Friend hoping for a break on injury front
There is a Twitter account that delights in the many and varied dumbass utterances of Donald Trump as much as the steady number of leaks that spring up around him on any given day. So they list them in sequence, and then round off with: "And it's still only 11.30am!"
Andy Friend, an altogether more rational and sound individual than the clown in the white gaff on Pennsylvania Avenue, could have identified with the emptiness you feel from a series of unfortunate events early in a game.
So, inside a couple of minutes of their Challenge Cup quarter-final tie away to Sale on Friday night the Connacht coach sees a certain seven points whipped away because centre Kyle Godwin stooped and knocked on a loose pass from Jack Carty that should have been side-footed over the line. Sale are a very good, powerful side, but they have had their fair share of brittle moments this season. To have been 7-0 down before getting their second wind would have been interesting.
For Godwin it was the start to a difficult evening, albeit improved late in the day with a try. A hard night for Friend as well. Just as well they are in decent shape in third place in Conference A of the Guinness Pro14, which is why he didn't start with his best side. The plan, however, wasn't to finish without two of his automatic starters. The loss of Carty with a bicep injury was compounded by Finlay Bealham, who had to come on early for Dominic Robertson-McCoy, leaving in a whole heap of pain before being taken to hospital with a hand injury that required surgery to close.
"It's a lot better than we thought," Friend said yesterday. "We were afraid it involved a fracture or torn tendons but it's just a nasty gash so that's good news."
And Carty? With Craig Ronaldson having done an ACL at the start of the season, and both David Horwitz and Conor Fitzgerald struggling for fitness, filling No 10 is a battle for Connacht. "He's definitely copped a good knock," Friend added. "The bicep injuries that keep players out for a long time tend to be ruptures and it's definitely not one of those."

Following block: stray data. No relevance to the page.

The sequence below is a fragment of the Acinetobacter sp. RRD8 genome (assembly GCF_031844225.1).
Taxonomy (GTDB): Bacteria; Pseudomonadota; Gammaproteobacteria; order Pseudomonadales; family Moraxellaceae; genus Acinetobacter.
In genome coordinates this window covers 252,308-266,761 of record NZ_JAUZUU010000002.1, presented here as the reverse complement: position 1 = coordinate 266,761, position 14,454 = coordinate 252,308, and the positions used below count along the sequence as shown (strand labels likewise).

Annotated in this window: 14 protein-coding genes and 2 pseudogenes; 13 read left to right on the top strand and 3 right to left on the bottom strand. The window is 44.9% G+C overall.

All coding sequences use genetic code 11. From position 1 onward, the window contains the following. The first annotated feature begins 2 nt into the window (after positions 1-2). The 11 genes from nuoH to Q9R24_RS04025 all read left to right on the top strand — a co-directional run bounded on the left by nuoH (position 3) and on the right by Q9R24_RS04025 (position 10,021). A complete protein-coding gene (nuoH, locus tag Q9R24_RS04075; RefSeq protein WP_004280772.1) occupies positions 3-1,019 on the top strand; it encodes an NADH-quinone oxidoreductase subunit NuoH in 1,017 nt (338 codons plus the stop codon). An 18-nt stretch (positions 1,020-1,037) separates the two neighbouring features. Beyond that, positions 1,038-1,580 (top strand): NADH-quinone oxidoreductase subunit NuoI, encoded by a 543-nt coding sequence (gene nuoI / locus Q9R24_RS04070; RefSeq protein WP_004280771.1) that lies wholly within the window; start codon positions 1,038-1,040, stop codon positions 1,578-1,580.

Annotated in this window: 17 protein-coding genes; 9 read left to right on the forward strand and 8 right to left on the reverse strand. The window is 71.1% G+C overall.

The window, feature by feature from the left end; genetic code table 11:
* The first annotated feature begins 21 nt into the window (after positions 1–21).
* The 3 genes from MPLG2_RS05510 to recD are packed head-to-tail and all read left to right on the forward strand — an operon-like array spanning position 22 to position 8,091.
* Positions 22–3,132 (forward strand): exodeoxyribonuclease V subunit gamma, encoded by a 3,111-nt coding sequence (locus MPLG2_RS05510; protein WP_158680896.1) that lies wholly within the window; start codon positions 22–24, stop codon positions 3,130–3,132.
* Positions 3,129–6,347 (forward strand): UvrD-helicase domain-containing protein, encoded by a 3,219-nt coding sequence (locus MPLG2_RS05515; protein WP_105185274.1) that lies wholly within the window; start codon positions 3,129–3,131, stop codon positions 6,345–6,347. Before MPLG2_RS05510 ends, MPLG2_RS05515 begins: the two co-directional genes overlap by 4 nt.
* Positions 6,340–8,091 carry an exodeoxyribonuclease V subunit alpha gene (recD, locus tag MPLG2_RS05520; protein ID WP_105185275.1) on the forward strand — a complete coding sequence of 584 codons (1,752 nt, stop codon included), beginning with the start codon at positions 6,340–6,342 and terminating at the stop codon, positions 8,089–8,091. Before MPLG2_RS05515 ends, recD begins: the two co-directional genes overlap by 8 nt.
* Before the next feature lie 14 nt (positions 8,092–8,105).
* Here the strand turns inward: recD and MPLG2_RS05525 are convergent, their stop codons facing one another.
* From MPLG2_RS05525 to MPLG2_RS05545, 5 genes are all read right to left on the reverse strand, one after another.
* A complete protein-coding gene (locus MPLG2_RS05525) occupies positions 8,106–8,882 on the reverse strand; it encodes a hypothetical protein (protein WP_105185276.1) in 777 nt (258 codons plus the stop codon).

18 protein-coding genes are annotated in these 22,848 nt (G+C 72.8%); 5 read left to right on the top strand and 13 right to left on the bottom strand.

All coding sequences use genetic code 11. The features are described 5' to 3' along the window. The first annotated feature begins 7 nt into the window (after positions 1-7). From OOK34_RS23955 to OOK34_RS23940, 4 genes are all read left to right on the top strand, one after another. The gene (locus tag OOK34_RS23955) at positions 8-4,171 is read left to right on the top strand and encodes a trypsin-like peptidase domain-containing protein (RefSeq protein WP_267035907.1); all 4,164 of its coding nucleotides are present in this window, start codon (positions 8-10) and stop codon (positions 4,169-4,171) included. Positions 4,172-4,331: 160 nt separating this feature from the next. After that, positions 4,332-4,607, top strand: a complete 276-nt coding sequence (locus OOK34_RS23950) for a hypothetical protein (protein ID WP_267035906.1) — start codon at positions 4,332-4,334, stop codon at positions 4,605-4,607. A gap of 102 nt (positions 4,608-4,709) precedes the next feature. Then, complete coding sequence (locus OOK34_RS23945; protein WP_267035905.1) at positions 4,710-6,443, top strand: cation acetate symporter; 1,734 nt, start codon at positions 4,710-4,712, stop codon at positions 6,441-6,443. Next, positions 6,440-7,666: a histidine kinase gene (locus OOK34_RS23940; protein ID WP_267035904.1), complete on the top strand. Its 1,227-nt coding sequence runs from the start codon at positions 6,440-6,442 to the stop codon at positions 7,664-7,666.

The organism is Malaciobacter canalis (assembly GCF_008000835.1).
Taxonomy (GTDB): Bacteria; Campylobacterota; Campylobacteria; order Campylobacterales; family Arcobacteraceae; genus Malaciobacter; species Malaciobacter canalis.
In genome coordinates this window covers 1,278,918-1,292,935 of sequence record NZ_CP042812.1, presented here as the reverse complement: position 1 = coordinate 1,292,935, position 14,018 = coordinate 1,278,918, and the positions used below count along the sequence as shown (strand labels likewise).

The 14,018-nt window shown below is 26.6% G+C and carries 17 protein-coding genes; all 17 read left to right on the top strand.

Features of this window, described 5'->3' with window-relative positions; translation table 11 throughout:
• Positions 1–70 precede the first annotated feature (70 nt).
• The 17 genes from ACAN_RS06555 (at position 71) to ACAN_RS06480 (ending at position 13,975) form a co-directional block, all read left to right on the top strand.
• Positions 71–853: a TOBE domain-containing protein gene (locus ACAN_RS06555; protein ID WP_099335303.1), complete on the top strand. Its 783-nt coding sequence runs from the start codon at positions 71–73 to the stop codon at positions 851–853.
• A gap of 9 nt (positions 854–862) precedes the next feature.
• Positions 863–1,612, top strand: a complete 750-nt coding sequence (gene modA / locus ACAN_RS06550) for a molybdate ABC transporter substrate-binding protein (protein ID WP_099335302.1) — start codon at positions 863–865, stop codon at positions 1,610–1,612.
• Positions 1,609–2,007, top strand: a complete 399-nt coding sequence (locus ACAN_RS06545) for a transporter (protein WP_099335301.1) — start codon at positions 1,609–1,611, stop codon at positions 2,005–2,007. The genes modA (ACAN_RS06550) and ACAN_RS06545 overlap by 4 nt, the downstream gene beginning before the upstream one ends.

Friend accepts that the silver lining on Friday night's cloud is that the Pro14 now gets their full attention, and their challenged resources can be loaded on to that front. The run-in features Zebre away - not the gimme it would have been two seasons ago - Cardiff at home a week later, and then Munster in Thomond Park. Currently they are ahead of Cardiff in that chase for a play-off spot only on points difference. Cardiff's dance card is even less attractive, with Munster away and Ospreys at home either side of the Connacht game.
Even at this distance, the Blues will be working on their line-speed, defending hard from outside to in. It was Connacht's undoing against Sale, whose combination of pace off the base of the scrum from Faf de Klerk opened the gates first for Rohan van Rensburg and then Jono Ross. By the time Connacht had brought those charges to an end they had conceded acres of ground and AJ MacGinty was running on to front-foot ball. It was almost worse when Connacht were in possession. Sale consistently clobbered them behind the gain line.
"We were better in the second half," Friend said. "I believe you have to earn the right to go out the back and we weren't doing that in the first half. In the second half we were more direct and started to make some progress."
After the misery of last season under Kieran Keane - now coaching North Harbour back in New Zealand - Friend already has done a good job all round in Connacht. They were impressive in qualifying for the knock-out stages of the Challenge Cup, and need at least the same return from the Pro14. A couple of lucky breaks on the injury front would help.
Sunday Indo Sport